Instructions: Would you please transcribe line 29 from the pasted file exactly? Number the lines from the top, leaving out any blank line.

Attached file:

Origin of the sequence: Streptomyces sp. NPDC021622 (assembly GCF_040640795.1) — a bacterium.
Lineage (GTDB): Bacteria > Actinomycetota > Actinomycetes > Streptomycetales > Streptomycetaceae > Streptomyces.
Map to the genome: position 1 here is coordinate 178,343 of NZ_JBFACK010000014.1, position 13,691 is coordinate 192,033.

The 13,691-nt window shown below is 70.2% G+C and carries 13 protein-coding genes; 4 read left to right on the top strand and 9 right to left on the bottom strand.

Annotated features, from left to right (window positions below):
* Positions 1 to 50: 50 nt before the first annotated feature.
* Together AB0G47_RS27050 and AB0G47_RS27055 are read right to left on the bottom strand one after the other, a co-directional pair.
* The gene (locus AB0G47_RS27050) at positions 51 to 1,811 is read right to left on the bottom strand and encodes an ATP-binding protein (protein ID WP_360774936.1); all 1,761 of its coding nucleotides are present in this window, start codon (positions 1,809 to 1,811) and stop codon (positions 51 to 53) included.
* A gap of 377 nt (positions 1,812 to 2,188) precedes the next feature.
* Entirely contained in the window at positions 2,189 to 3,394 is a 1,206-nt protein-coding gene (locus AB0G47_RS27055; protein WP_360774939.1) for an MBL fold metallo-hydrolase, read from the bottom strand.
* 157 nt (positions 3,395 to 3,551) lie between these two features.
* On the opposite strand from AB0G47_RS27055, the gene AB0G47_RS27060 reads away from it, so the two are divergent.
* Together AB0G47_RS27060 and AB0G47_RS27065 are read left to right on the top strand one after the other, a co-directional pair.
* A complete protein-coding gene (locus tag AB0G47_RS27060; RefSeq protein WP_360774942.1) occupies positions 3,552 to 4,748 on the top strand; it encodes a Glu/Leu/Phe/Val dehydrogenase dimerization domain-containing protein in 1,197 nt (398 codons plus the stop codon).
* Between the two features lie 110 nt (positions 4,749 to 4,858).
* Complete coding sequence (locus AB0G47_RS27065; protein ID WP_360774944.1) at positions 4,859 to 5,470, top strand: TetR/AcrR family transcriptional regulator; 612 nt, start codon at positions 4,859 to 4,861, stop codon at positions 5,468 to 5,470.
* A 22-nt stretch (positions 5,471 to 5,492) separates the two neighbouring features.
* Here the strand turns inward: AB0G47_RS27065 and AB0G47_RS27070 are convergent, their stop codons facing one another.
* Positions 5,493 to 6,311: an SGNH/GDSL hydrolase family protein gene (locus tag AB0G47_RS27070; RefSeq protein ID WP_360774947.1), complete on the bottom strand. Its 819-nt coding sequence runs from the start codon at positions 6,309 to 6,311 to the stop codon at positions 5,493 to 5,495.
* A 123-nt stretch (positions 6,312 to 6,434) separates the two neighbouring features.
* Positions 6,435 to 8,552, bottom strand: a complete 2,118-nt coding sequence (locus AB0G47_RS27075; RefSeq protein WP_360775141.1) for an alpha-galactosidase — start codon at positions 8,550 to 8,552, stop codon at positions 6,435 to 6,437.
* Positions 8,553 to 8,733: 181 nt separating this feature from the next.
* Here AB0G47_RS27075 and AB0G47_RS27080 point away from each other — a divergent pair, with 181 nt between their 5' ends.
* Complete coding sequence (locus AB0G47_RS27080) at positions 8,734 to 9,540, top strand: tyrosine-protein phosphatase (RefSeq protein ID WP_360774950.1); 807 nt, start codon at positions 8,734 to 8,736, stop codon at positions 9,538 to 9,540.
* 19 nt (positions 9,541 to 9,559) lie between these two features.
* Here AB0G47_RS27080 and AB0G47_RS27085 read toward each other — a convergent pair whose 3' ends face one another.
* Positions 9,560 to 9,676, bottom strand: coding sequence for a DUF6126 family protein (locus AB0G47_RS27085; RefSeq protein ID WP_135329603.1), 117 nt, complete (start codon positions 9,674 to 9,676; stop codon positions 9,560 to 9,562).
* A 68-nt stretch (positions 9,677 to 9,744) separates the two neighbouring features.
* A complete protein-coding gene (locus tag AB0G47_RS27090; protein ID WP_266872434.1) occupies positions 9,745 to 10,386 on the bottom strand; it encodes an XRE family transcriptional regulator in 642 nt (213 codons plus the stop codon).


* A complete protein-coding gene (locus tag AB0G47_RS27090; protein ID WP_266872434.1) occupies positions 9,745 to 10,386 on the bottom strand; it encodes an XRE family transcriptional regulator in 642 nt (213 codons plus the stop codon).